Possibilities of Dutch nationality planning: dual and multiple citizenships

The COVID-19 pandemic has proven that having one nationality is not enough. Governments can introduce travel restrictions in a myriad of ways, making international travel difficult, time-consuming and expensive. A passport that normally grants visa free access to 180+ countries can become powerless at the will of some (unelected) "leaders". A number of countries plan to introduce electronic travel authorizations in near future (eg. the UK ETA by the end of 2024 and the EU’s ETIAS in 2025). Not to forget the freedom to settle in another country, the safety of one’s lifelong savings, taxation considerations and the interests of our future generations etc. These are some of the reasons why having dual/multiple nationalities is important. Some people may mistakenly believe that nationality planning is only for the superrich. No, everyone can do nationality planning, if time, location and human relationship are coordinated well.

If you (plan to) live in the Netherlands, it is of even greater importance that you consider the issue of nationality planning (early), especially as the Dutch nationality laws are still very old fashioned and there is little sign of improvement.

The general rules of the Dutch nationality laws are that: when one acquires Dutch nationality, he/she needs to renounce all his/her previous nationalities; when a Dutch citizen acquires a foreign nationality voluntarily, he/she will lose Dutch nationality automatically. However, there are many exceptions to these general rules. If you know the exceptions well, you may be able to become a dual/multiple citizen and add the Dutch passport to your portfolio.

In the following paragraphs, we will discuss three redacted cases, where (early) nationality planning appears to be very necessary/helpful.

Case 1: His Majesty the King works too hard

The first case involves a US client who has been living and working more than five years in the Netherlands. The US client knows that, when a foreigner is a spouse or a registered partner of a Dutch citizen, he does not need to renounce his previous nationalities after becoming Dutch through naturalization. This US client applied for naturalization before becoming a registered partner of a Dutch citizen, as he thought it would take the IND and His Majesty up to 12 months to decide on his naturalization application. At the same time, the client and his Dutch partner were preparing for their registered partnership. Unfortunately, in this case, the IND and His Majesty worked too hard. After four months, His Majesty signed the royal decree. On the other hand, there was a delay with the registered partnership procedure at the municipality. As a result, His Majesty signed the royal decree approximately 1 week before the completion of the registered partnership procedure! Although the naturalization ceremony took place after the completion of the registered partnership, this US client was still required to renounce his US citizenship if he wanted to keep his Dutch nationality. At the end, this US client chose to renounce his newly gained Dutch nationality.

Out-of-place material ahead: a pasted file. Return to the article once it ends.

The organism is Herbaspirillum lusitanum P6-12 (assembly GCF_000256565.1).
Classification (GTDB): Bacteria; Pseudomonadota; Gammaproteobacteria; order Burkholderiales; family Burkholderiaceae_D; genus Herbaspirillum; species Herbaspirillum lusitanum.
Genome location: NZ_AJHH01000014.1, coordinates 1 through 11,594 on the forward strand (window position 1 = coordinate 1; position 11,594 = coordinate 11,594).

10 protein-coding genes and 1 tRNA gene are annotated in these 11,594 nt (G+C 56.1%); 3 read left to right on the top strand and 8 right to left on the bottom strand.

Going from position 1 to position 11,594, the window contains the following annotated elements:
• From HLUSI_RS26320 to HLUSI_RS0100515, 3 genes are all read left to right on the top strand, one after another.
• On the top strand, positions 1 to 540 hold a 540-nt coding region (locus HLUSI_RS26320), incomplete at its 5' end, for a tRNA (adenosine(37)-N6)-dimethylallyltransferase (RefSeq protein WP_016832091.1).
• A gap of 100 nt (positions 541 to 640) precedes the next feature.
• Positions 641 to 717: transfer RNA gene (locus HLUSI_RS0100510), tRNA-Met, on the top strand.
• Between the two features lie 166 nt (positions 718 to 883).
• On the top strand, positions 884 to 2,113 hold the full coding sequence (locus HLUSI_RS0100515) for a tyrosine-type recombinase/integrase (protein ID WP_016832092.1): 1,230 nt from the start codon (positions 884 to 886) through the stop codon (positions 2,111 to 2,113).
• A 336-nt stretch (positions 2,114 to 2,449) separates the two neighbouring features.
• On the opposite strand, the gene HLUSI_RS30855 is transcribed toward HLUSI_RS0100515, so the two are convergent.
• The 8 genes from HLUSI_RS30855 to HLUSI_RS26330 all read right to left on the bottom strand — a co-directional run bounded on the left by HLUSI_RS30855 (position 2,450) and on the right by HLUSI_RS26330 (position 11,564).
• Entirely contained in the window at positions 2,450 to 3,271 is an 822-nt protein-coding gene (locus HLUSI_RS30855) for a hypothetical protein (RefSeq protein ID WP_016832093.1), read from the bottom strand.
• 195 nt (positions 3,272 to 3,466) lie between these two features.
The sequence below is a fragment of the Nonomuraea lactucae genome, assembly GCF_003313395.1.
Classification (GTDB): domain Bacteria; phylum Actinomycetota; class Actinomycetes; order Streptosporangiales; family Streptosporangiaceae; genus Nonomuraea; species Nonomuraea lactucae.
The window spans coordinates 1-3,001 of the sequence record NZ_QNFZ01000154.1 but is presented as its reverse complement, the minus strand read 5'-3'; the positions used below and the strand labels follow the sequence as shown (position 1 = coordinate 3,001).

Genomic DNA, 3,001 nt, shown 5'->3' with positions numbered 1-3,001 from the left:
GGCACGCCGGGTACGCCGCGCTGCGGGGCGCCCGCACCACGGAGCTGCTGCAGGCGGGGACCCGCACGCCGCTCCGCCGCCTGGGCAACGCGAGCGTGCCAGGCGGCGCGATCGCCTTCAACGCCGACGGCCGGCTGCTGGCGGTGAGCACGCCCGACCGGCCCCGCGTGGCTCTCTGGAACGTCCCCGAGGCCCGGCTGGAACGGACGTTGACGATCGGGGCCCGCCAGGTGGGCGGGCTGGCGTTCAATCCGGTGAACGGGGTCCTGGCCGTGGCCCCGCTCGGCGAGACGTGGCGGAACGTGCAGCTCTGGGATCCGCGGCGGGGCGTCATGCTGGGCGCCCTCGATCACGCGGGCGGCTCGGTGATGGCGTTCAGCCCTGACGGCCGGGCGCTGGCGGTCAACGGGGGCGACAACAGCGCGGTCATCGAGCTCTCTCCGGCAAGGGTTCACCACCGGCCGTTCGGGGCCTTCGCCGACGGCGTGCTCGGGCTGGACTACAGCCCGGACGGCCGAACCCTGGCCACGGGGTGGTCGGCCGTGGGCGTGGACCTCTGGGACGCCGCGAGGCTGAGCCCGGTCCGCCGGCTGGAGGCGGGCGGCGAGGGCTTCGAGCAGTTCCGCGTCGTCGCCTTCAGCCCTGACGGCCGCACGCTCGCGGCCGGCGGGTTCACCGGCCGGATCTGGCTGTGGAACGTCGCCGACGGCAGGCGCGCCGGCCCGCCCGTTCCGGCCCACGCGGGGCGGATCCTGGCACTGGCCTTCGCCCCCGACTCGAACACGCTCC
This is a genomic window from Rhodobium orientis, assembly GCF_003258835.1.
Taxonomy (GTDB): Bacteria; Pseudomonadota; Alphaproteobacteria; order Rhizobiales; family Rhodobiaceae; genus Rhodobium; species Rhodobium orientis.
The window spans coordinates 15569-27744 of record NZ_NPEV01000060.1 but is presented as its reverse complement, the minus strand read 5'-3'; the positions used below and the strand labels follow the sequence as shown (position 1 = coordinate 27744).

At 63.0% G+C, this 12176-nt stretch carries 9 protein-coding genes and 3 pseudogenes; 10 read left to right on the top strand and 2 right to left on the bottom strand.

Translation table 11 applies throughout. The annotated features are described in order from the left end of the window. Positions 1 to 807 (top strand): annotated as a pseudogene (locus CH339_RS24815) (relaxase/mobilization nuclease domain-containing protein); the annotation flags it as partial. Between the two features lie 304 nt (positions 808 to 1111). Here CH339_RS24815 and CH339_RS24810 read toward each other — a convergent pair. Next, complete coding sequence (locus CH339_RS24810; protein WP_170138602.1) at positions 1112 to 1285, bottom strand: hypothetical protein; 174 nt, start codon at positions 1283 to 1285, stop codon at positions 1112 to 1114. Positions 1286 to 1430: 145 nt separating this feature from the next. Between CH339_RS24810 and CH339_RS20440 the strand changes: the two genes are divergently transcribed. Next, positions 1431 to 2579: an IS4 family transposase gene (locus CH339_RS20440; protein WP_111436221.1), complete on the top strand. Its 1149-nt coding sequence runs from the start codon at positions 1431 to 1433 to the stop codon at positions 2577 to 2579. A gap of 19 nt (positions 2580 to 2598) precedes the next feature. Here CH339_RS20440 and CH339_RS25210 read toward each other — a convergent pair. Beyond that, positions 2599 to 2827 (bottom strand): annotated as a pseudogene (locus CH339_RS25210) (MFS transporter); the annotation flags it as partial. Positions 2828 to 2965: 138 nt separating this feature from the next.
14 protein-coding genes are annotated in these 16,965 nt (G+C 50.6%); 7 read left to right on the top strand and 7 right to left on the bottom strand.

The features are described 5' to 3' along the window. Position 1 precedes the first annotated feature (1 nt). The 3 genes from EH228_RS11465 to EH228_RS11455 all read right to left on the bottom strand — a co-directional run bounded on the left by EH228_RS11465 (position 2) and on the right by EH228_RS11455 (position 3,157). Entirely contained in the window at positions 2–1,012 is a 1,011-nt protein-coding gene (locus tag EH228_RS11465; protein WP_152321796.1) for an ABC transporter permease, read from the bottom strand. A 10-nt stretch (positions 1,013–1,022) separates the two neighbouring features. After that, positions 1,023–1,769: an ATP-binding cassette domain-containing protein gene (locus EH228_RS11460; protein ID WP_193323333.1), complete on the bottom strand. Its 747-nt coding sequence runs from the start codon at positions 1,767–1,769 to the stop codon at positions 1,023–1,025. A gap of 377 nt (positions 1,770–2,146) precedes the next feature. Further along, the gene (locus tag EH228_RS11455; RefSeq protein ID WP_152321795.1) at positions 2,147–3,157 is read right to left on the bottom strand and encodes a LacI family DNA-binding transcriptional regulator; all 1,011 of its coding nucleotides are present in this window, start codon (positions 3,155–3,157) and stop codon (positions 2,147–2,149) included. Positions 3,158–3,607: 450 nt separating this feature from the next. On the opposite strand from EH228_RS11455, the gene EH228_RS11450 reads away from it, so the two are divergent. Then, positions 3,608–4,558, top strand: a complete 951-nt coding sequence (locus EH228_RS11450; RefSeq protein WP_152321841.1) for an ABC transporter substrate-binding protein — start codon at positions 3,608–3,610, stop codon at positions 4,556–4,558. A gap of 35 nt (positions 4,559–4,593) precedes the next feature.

Case 2: An international family that has been living in three different EU countries

The second case involves an international couple with two minor children. A Canadian woman has been living together with her Belgian husband and their two Canadian-Belgian children in three different EU countries. This Canadian woman has been living longer than 15 years in the EU. As she and her family have been moving around, she has not been staying long enough in a single Member State to apply for citizenship. However, after having lived 15 plus years in the EU, she sincerely wants an EU passport. However, she does not want to lose her Canadian citizenship. Unfortunately, if she applies for naturalization in the Netherlands, she will need to renounce her Canadian citizenship. In the end, her Belgian husband chose to initiate the process, as an EU citizen can become a dual citizen faster than a non-EU citizen does. After her husband becomes a dual citizen of Netherlands/Belgium, the Canadian woman can apply for Dutch nationality without renouncing her Canadian citizenship.

Case 3: A Chinese family with Italian background

A Chinese couple and their child have obtained the status of EU long term stay (“Soggiornante di lungo periodo – CE”) in Italy. On the basis of the EU Directive 2003/109, they acquired a Dutch residence permit. The family want to give as many choices as possible to their child. The advice is that the father and the child should apply for Italian citizenship first, as the father speaks better Italian than the mother does. On the other hand, the mother should study the Dutch language (instead of Italian) and becomes a Dutch citizen. Under Chinese nationality laws, a Chinese citizen loses his/her Chinese nationality when he/she acquires a foreign nationality voluntarily. In this case, after the mother becomes Dutch, the father and their child can apply for Dutch nationality. If everything goes smoothly, the mother will be a Dutch citizen only, but the father and their child will have both Dutch and Italian citizenships.

Hopefully, these three redacted cases  have shown that it is technically and legally possible to do Dutch nationality planning. However, nationality planning can be quite complicated, as it involves nationality laws of different countries. If you are interested in nationality planning and/or giving as many nationalities as possible to your family and the future generations, please feel free to contact Mynta Law. We will examine the merits of each case and advise on the best route to achieve dual/multiple nationalities.